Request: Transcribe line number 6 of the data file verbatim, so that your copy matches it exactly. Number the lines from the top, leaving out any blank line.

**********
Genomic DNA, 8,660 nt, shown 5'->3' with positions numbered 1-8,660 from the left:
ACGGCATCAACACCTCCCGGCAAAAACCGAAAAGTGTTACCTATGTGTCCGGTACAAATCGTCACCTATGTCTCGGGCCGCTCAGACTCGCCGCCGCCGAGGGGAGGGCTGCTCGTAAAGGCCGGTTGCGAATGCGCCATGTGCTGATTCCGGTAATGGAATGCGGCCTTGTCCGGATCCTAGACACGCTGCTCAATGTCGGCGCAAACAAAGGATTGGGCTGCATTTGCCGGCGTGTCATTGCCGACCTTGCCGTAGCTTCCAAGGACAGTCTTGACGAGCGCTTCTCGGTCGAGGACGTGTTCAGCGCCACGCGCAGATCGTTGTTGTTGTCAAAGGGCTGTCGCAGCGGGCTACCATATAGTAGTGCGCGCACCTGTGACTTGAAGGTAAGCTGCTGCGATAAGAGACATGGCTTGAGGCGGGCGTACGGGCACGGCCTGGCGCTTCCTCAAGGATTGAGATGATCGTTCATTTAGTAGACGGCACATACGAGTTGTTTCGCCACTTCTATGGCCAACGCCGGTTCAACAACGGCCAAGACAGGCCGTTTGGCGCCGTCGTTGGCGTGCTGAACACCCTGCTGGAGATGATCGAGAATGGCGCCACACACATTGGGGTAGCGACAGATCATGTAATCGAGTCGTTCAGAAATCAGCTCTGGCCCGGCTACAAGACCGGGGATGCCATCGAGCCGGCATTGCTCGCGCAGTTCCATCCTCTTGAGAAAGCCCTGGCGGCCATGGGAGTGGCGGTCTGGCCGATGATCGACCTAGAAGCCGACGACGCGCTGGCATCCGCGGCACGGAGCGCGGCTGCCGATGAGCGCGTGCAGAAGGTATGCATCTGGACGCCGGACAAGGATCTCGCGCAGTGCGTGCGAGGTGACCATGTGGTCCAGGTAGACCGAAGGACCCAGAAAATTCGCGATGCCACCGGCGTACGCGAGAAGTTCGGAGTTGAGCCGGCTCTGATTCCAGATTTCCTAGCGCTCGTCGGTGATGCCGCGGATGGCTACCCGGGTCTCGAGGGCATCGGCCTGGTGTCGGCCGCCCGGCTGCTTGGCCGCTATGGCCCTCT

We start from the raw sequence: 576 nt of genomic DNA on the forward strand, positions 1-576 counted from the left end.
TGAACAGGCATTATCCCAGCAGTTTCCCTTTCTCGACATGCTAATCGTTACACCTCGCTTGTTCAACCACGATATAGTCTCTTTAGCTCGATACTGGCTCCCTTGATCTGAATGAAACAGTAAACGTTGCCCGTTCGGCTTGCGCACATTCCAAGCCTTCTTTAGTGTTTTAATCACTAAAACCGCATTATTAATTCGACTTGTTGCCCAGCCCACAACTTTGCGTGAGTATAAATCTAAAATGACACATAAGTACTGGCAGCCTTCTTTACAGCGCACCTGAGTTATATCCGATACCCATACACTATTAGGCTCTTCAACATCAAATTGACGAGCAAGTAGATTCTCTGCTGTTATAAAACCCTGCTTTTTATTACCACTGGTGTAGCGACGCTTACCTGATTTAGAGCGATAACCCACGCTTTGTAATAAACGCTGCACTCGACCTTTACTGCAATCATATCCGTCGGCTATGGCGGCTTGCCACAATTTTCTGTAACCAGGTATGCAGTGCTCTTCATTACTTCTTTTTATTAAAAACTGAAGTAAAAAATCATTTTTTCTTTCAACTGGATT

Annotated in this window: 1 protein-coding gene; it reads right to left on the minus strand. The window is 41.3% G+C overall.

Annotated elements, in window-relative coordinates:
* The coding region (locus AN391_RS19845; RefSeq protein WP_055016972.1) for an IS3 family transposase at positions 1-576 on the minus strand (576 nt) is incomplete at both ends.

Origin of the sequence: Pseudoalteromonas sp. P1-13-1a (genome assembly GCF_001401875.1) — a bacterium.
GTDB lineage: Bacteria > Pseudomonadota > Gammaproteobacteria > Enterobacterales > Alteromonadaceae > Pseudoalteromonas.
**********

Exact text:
Annotated elements, in window-relative coordinates: